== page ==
By Dave Begel Contributing Writer Published Feb 02, 2016 at 5:03 PM Photography: Brendan O'Brien

Matthew Desmond works in one of those "professor-like" offices at Harvard, but he’s really at home in Milwaukee and Madison.

Desmond got his doctorate at UW-Madison and has used Milwaukee as a laboratory for his groundbreaking work on poverty and the relationship to eviction from homes for poor people.

He has written extensively on the subject and has now written an article for The New Yorker magazine entitled, "Forced Out."

"For many poor Americans, eviction never ends," the subhead reads, as the article focuses on Milwaukee and paints a vivid and human picture of another troubling challenge faced by poor people in Milwaukee. Later in the piece, Desmond talks about what led to his research in Milwaukee.

"Between 2009 and 2011, more than one in eight Milwaukee renters were displaced involuntarily," Desmond writes, "whether by formal or informal eviction, landlord foreclosure, or building condemnation."

You can read the rest of Desmond’s New Yorker article here.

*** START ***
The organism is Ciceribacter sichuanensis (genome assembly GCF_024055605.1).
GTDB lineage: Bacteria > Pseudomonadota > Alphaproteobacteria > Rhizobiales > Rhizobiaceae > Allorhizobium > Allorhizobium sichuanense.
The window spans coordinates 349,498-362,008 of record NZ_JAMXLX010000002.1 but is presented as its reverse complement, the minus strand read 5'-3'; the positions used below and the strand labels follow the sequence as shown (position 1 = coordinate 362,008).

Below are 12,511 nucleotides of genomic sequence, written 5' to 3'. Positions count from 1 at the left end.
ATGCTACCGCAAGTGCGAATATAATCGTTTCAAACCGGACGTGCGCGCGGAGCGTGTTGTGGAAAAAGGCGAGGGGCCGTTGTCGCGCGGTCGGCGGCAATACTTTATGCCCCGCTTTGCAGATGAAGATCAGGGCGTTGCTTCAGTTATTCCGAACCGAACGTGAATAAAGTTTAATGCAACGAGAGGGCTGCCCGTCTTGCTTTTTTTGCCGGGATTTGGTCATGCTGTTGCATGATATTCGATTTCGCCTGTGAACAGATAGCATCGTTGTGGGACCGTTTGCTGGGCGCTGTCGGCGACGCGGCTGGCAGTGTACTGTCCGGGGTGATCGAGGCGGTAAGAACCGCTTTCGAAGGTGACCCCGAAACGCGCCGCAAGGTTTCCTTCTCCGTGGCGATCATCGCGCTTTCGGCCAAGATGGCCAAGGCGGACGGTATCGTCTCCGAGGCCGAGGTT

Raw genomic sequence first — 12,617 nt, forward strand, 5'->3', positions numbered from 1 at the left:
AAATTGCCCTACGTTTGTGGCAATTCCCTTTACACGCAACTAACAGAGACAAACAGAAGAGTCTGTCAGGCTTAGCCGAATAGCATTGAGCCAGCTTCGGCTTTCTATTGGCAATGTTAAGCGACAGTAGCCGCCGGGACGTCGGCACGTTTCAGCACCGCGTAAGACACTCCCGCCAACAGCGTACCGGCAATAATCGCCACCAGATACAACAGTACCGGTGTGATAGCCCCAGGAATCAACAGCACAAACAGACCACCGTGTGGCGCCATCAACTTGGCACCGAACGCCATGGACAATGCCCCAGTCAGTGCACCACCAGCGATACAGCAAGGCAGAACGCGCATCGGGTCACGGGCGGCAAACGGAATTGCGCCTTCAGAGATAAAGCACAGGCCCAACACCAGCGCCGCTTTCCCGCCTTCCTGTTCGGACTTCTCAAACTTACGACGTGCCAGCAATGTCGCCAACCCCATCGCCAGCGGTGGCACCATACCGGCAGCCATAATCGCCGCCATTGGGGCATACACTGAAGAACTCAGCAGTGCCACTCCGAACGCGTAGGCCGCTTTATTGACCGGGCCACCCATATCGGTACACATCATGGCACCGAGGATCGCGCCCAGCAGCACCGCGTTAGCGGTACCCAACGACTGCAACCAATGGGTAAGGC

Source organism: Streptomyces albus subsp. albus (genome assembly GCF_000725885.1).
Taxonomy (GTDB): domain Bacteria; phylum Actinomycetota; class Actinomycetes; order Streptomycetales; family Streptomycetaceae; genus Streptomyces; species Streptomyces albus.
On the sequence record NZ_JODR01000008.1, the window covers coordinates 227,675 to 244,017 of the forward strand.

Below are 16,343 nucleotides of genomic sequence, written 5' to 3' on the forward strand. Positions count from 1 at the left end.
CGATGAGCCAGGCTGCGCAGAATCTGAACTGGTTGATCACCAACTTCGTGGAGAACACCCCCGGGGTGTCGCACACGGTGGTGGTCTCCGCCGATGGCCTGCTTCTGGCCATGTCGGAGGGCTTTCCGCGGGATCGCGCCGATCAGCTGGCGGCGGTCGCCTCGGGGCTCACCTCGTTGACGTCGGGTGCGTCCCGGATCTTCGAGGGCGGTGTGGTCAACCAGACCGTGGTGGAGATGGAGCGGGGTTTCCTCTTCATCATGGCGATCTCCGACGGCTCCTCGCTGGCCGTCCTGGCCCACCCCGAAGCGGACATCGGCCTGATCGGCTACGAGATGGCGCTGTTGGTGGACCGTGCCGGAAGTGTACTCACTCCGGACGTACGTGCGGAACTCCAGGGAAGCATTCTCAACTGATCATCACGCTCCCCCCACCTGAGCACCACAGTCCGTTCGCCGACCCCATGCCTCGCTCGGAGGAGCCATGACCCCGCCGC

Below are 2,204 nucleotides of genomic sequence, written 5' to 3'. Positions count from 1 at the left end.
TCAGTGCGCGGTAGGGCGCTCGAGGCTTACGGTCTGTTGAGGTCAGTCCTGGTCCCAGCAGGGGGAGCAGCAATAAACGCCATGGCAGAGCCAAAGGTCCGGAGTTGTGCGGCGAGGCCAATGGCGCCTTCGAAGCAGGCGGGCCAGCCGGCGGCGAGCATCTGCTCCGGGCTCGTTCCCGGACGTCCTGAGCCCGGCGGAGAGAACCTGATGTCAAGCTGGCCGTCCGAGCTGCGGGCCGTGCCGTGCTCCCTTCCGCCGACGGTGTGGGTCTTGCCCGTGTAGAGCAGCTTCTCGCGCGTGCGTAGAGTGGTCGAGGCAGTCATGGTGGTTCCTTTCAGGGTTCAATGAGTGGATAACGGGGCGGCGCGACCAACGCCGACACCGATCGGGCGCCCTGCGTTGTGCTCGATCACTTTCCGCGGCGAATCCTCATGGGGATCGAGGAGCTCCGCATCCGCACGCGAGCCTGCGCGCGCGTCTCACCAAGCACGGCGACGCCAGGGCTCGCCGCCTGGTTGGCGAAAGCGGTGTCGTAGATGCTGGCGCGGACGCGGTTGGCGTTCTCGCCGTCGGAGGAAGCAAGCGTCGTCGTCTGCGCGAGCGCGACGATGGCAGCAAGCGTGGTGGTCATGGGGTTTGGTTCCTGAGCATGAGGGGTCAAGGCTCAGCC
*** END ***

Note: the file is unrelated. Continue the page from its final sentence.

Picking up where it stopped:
Dave Begel Contributing Writer

With a history in Milwaukee stretching back decades, Dave tries to bring a unique perspective to his writing, whether it's sports, politics, theater or any other issue.

He's seen Milwaukee grow, suffer pangs of growth, strive for success and has been involved in many efforts to both shape and re-shape the city. He's a happy man, now that he's quit playing golf, and enjoys music, his children and grandchildren and the myriad of sports in this state. He loves great food and hates bullies and people who think they are smarter than everyone else.

This whole Internet thing continues to baffle him, but he's willing to play the game as long as keeps lending him a helping hand. He is constantly amazed that just a few dedicated people can provide so much news and information to a hungry public.

Despite some opinions to the contrary, Dave likes most stuff. But he is a skeptic who constantly wonders about the world around him. So many questions, so few answers.